Happy Nurses week to all! This past week, the hospital decided that they needed to do something so the patients would know who the nurses are. The way it is, you really can't tell RN's, from techs, from doctors or housekeepers. So their idea was to give all the RN's this big red care that reads RN to wear behind our badge. Our badge does have job title on it, but it's not real easy to read. Really, its a good idea, but they haven't done anything for the LPN's or techs. So maybe they'll get around to doing something for them.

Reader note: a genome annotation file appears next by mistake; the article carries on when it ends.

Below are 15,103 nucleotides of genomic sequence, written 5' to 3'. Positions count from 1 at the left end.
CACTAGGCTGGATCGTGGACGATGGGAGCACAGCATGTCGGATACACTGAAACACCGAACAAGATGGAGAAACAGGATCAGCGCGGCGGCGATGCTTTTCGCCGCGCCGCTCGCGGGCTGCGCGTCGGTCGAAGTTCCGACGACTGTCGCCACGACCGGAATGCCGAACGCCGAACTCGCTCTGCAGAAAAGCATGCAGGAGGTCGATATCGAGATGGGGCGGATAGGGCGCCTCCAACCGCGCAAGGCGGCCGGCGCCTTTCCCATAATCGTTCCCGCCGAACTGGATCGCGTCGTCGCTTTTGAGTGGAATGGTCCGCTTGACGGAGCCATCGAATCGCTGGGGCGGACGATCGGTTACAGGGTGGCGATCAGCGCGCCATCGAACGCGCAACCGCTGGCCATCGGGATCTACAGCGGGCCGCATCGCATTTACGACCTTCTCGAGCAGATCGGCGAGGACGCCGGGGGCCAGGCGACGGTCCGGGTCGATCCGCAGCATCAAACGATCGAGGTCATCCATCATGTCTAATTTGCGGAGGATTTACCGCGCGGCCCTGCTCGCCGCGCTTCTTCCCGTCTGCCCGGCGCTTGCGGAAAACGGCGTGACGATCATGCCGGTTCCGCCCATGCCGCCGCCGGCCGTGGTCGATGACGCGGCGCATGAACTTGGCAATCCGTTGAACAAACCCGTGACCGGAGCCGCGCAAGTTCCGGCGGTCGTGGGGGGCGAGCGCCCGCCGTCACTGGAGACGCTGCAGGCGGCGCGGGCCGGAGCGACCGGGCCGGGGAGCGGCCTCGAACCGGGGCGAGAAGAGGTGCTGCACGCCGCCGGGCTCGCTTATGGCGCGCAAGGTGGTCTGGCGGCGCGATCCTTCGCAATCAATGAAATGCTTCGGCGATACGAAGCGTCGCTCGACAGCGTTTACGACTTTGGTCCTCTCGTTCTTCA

Work wasn't too bad. I had one of those patients that came in on the prior shift, thought she'd been leaking fluid for 48 hours, and the admitting nurse got a positive nitrazine strip so she decided that her water did indeed break. Antibiotics were started due to the possible prolonged rupture, and the patient was contracting frequently. About the time I came on, she had received about a liter of fluid and wasn't contracting so well. I assess her, don't see amniotic fluid on the pad, but figure, I'll wait an hour, recheck her and then I'll see some amniotic fluid. Hour later, I check her cervix, no fluid on the pad, her cervix hasn't changed and, forgive me, she was drier than you would be if the membranes were ruptured. Plus you usually get some amniotic fluid back after checking and I didn't. Call doc, tell her I don't think she's ruptured, but she said go ahead and start pitocin, just in case. 5 hours later, I recheck her after finally getting her contracting adequately (I don't check too often if they are ruptured, especially a prolonged ROM) and again, I don't see fluid, patient states she hasn't felt anything leaking and while she has progressed, there is a bulging bag of water. Maybe she had a high leak earlier and since the baby was sitting low, it covered the cervix and fluid couldn't leak, but my theory is she was contracting and she was leaking urine. Usually urine doesn't turn the nitrazine paper blue, but it does happen from time to time. When she got a liter a fluid, it rehydrated her and that's why she stopped contracting. She was past her due date so it didn't really matter that much in the long run. That's always been a fear: that I'll assess someone and either think their water broke and it didn't, or think that the membranes are intact but they aren't. It's too bad it's not always crystal clear.